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Mythmaking, the acoustic way…

The great dome of the Gol Gumbaz at Bijapur — the tomb of Sultan Mohammed Adil Shah (1627–56), the seventh ruler of Bijapur — is one of the grandest constructions of early modern South Asia. Until 1936, it was the largest dome in the world, and to this day, continues to awe visitors — and not just for its size, but also for its almost magical ability to amplify sound. Circling the interior of the tomb, on the sixth storey, is a whispering gallery, which is where the acoustic effects are most pronounced, amplifying sound by up to 10 times. According to an urban legend, the dome was specially designed so that it could magnify the whispers of the sultan’s courtesan during their clandestine meetings.

The Gol Gumbaz is not the only structure built in this region during this period that hosts such mythmaking. The entrance to the central citadel at Golconda Fort has similar aural characteristics and is believed to have been acoustically engineered so that guards could warn the defenders of any intrusion just by clapping their hands. However, this claim may not withstand a thorough examination, since realistically, any intruders would have been noticed by troops stationed on the outer walls of the fort well before they reached the entrance gate.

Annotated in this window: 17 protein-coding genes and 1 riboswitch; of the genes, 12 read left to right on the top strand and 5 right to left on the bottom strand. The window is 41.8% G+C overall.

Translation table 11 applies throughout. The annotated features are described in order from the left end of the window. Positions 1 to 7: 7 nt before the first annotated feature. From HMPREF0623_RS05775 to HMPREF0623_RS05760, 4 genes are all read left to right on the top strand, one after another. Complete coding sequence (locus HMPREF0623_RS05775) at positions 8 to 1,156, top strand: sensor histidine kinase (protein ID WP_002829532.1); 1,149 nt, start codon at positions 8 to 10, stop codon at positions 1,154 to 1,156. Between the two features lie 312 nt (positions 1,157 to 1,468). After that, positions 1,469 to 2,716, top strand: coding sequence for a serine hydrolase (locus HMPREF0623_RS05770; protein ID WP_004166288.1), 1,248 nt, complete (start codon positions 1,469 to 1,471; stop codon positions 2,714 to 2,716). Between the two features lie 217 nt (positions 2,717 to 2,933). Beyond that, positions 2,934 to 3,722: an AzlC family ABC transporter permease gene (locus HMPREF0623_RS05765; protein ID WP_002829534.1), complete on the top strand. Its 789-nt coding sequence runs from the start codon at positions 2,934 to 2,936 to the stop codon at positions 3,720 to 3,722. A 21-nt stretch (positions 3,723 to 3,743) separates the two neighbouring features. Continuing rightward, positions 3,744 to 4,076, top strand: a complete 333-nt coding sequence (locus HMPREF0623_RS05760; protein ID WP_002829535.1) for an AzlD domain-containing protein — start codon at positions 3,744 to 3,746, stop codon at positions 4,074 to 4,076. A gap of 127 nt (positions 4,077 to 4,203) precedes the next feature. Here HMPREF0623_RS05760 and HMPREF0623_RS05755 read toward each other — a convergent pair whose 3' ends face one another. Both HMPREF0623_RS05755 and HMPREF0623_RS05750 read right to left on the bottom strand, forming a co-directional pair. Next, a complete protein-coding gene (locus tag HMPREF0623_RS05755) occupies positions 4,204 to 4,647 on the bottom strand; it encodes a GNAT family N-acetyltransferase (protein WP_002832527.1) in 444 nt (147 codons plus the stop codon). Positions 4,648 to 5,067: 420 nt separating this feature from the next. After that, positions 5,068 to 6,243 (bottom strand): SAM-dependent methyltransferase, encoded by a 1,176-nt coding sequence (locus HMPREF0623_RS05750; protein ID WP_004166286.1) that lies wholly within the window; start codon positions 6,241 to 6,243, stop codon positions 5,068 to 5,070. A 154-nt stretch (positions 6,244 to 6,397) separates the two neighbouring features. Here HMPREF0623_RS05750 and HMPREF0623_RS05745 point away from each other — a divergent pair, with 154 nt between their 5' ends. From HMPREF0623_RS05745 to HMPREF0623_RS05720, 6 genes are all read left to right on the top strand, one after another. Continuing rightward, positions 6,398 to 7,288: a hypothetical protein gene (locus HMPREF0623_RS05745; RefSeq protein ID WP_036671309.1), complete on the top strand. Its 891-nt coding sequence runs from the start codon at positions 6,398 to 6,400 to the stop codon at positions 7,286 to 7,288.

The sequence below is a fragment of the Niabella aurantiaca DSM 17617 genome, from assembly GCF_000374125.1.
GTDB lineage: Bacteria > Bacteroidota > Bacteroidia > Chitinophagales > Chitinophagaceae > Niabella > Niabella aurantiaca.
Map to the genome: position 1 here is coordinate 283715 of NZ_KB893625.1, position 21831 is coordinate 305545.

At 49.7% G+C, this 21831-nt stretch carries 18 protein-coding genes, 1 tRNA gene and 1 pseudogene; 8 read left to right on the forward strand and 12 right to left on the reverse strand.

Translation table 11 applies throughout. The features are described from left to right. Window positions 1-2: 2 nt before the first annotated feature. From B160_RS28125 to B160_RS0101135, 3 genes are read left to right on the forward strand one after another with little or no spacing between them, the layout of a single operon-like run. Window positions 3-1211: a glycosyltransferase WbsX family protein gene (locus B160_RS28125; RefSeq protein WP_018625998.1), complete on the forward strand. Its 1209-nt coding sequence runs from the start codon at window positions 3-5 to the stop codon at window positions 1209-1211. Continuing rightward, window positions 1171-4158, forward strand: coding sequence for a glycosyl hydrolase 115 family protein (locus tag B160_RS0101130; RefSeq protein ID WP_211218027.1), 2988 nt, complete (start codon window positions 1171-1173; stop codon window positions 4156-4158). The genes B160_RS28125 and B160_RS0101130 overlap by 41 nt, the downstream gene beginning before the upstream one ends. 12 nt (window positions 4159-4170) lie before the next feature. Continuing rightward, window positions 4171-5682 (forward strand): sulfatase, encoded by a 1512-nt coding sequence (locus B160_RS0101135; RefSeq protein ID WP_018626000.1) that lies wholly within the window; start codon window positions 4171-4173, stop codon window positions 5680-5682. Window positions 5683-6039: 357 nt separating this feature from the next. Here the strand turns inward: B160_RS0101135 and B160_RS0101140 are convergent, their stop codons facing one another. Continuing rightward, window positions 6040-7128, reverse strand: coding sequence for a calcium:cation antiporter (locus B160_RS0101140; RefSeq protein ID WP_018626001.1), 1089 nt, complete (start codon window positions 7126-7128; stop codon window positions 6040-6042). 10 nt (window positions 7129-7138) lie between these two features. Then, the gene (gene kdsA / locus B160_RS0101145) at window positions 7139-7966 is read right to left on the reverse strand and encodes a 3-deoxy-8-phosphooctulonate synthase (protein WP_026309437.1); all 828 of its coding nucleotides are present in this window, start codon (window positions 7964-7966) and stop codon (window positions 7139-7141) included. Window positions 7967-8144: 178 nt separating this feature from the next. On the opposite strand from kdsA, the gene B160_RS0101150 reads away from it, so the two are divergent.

What was it about these structures that gave them such acoustic qualities? The answer could be partly attributed to their design. Both structures consist of a dome that is balanced on tapered archways set into thick walls — originally designed with the intention of dwarfing visitors with their imposing size and engineering. This, coupled with the materials used in their construction, determines the way sound works within these structures.

Sound waves move in straight lines and reflect off hard, smooth and dense surfaces. The domes are made of solid concrete, and their interiors feature minimal decoration today, which allows sound waves to easily bounce off the walls, up the arches and then reverberate within the dome. Historically, however, these domes may have been draped in cloth and decorated with carpentry and objects for display, which have since been removed. Such ornamentation would have made these structures much less conducive to acoustic amplification since the sound waves would have been absorbed by the various objects within the dome.

The acoustic qualities of these structures can therefore be attributed to a number of things — the nature of sound itself, the design of these structures, the construction materials, and the absence of the original ornamentation. Irrespective of whether the domes of the Gol Gumbaz and the Golconda Fort actually possess the acoustic qualities that they are famous for, the romantic tales associated with these marvels of Deccan engineering do raise some interesting questions around the shifting contexts of a structure and the nature of mythmaking.

Discover Indian Art is a monthly column that delves into fascinating stories on art from across the sub-continent, curated by the editors of the MAP Academy. Find them on Instagram as @map_academy

(Published 02 December 2023, 19:47 IST)

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